The advantages and disadvantages of tissue expansion are outlined below (Table 175.1). The ability to bring skin with near-perfect match in color and texture is a significant benefit when compared with skin grafts and pedicled or free flaps, which often transfer tissue that is not similar in texture, thickness, or color. There is also minimal or no donor site morbidity because no secondary defect occurs. Tissue expanders are also able to incorporate tissue with specialized function or adnexal characteristics. For example, tissue expansion in the setting of breast expansion is able to preserve superior sensation in the skin flaps. In the setting of tissue expansion in the scalp for treatment of alopecia, tissue expansion can incorporate hair-bearing flaps. One major disadvantage of tissue expansion is that it does involve multiple surgeries and/or office visits. There is a noticeable visible deformity during the expansion period, which can lead to physical and emotional burdens for the patient.
SKIN BIOMECHANICS AND TYPES OF EXPANSION
Human tissues exhibit dynamic effects when exposed to sustained pressure and expansion. A key understanding of the physical properties of the skin is needed to understand the changes in skin biomechanics during tissue expansion. Tension is a function of the elastic fiber network and varies with location and age. Extensibility is the response of skin to mechanical forces. Viscoelasticity is the function of creep and stress relaxation. Creep is defined as a gain in skin surface area that results when a constant load is applied. In other words, it is the tendency of a solid material to slowly move or deform permanently under the influence of stresses. Stress relaxation is defined as a decrease in the amount of force necessary to maintain a fixed amount of skin stretch over time (7, 8).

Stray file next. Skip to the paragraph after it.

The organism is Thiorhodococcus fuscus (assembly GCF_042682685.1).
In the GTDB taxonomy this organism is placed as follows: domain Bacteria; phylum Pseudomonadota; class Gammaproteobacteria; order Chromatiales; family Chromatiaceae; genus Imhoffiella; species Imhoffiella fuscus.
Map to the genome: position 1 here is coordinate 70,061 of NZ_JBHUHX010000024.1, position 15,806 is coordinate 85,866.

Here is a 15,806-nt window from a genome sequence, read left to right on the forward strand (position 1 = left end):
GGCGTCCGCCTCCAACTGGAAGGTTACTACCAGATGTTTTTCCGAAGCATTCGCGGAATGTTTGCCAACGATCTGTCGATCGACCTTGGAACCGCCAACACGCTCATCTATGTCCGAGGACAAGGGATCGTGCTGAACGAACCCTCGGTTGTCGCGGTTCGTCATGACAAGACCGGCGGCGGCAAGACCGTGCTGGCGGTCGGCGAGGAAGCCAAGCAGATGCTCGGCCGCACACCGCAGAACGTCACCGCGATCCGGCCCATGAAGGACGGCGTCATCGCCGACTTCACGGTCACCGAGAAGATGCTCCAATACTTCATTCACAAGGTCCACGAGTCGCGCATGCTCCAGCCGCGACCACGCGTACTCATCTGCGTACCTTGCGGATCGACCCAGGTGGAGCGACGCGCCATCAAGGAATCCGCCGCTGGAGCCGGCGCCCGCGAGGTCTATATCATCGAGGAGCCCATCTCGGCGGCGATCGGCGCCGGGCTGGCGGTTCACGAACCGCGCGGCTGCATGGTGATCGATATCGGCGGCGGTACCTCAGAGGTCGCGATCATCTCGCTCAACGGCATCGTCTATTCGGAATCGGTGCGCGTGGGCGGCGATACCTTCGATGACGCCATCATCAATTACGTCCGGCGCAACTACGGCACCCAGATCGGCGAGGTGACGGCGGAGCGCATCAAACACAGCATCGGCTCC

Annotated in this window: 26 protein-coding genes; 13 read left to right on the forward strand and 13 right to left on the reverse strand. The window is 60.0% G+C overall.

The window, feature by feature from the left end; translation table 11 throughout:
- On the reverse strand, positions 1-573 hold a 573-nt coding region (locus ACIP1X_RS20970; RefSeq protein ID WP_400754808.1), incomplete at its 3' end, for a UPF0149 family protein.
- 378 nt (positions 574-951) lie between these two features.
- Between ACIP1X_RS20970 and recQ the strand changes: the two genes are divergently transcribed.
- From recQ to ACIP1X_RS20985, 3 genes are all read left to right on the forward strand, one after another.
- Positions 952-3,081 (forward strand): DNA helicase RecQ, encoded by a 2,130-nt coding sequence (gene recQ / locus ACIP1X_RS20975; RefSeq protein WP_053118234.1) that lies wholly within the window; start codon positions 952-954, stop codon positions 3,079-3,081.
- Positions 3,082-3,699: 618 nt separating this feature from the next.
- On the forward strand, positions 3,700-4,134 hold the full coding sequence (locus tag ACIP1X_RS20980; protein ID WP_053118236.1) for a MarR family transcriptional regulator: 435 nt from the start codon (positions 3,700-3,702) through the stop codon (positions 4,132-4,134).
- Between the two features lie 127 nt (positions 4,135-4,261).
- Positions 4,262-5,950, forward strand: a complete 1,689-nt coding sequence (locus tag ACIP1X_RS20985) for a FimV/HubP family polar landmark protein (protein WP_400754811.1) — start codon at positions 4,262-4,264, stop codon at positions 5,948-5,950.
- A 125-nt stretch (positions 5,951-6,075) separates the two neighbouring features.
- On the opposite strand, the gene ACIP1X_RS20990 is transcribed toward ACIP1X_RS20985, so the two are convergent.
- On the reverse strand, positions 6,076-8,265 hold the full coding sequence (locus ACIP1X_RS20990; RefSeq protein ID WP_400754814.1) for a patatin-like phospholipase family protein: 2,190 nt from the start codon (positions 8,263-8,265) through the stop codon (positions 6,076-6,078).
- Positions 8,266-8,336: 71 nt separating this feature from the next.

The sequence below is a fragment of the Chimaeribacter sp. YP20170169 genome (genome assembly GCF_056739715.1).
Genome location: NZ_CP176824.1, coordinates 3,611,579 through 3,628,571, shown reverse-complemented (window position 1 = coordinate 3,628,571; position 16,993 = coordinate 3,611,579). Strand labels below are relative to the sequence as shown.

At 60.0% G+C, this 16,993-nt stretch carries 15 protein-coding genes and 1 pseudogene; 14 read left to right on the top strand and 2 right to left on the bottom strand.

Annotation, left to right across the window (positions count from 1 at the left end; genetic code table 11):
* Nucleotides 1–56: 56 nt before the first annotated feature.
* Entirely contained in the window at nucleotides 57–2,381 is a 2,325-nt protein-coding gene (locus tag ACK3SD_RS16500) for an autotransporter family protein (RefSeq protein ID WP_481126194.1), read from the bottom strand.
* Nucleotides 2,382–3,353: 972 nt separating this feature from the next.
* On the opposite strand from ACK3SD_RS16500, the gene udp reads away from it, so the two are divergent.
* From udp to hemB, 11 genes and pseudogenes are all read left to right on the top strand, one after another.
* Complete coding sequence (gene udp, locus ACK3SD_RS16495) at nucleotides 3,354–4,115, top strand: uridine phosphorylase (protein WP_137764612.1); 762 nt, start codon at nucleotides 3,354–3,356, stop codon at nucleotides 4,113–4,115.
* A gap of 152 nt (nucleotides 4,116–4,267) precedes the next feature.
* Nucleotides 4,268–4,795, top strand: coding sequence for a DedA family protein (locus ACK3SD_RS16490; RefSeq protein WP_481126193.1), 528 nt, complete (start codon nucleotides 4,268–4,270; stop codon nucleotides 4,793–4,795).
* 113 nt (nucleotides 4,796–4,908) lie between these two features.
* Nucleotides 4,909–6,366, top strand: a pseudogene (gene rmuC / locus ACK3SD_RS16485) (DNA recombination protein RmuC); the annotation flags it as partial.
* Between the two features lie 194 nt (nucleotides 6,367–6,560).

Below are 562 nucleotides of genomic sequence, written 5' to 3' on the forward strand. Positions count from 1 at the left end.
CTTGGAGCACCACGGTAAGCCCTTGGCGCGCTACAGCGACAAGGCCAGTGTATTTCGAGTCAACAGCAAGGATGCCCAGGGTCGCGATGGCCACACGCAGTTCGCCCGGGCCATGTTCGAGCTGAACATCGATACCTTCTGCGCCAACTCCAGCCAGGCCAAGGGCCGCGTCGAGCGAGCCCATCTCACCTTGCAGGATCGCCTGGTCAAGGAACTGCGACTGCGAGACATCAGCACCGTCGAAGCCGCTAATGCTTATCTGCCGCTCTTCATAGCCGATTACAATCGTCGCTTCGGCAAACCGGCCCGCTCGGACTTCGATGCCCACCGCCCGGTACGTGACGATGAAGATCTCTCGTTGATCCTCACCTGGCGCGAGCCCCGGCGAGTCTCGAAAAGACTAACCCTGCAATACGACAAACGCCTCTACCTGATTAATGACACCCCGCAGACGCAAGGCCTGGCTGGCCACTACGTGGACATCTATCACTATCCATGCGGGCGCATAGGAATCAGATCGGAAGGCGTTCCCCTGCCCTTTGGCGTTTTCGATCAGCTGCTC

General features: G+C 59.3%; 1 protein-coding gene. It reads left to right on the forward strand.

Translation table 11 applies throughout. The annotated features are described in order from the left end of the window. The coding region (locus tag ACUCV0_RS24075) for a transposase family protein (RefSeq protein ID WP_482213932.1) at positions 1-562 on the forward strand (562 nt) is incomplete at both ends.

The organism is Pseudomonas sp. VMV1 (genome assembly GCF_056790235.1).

Figure 175.1 Reconstructive ladder.
Figure 175.2 Mursi tribe woman of Ethiopia with a giant decorative plate in the lower lip.
Figure 175.3 Kayan woman of Myanmar, formerly Burma with concentric rings around the neck to enhance linear growth.
The concept of creep is essential to understanding tissue expansion. There are different types of creep: biologic and mechanical (Table 175.2). Biologic creep involves permanent changes in the microanatomy of tissue. There is an overall increase in mitotic activity, with resultant net increase in surface area. In contrast, mechanical creep does not exhibit any change in tissue microanatomy. In mechanical creep, there is displacement of fluids and mucopolysaccharide ground substances, microfragmentation of elastic fibers, and alignment of randomly positioned collagen fibers into a more parallel position. There is no overall increase in mitotic activity and thus no net increase in surface area.
Biologic and mechanical creeps correspond to conventional long-term expansion and rapid intraoperative expansion, respectively (Table 175.3). In conventional long-term expansion, biologic creep is the underlying mechanism. It takes weeks to months to achieve and relies on physiologic and histologic changes in the tissue (9, 10). Rapid intraoperative expansion is a more controversial method of achieving tissue expansion. The underlying mechanism that occurs during rapid intraoperative tissue expansion is mechanical creep. There is rapid cyclical stretching of the tissue, which is performed often in a single setting, and results in only mechanical changes in the tissue (10, 11).